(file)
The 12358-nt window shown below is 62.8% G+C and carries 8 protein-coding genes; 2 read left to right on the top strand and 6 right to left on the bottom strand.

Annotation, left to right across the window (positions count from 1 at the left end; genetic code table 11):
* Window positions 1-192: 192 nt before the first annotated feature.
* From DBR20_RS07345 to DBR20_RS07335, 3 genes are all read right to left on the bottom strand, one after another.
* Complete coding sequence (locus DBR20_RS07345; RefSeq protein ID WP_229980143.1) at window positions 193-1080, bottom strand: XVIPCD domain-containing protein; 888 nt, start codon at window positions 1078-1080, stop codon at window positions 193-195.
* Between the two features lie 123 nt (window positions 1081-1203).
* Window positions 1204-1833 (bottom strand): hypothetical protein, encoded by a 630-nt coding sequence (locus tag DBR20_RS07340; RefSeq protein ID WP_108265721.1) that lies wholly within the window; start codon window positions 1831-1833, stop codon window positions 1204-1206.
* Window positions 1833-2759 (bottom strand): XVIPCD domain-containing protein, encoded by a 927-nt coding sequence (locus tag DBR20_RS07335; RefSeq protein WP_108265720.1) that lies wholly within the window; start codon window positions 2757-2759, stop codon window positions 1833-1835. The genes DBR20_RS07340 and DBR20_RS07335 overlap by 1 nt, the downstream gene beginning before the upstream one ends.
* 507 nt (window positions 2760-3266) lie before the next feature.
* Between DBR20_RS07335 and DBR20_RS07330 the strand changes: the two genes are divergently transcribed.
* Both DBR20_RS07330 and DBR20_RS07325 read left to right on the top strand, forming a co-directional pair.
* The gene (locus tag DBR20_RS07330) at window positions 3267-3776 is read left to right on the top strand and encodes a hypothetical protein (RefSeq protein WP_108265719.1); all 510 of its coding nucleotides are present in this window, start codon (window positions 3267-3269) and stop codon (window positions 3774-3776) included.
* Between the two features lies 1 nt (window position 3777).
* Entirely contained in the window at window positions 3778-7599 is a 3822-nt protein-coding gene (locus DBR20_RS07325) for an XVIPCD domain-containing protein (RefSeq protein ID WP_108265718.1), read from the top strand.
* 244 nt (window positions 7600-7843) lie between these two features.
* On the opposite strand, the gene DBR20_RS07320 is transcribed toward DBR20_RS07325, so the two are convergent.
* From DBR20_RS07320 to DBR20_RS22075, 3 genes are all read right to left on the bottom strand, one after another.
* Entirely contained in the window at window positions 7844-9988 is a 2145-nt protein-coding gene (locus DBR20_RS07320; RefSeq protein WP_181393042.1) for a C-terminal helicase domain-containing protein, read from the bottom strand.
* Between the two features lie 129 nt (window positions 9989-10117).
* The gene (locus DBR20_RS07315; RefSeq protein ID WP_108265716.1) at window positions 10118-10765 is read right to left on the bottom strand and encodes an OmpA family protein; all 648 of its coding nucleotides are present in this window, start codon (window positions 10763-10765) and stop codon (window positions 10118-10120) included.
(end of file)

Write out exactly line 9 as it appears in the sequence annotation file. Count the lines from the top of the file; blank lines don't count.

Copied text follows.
* 507 nt (window positions 2760-3266) lie before the next feature.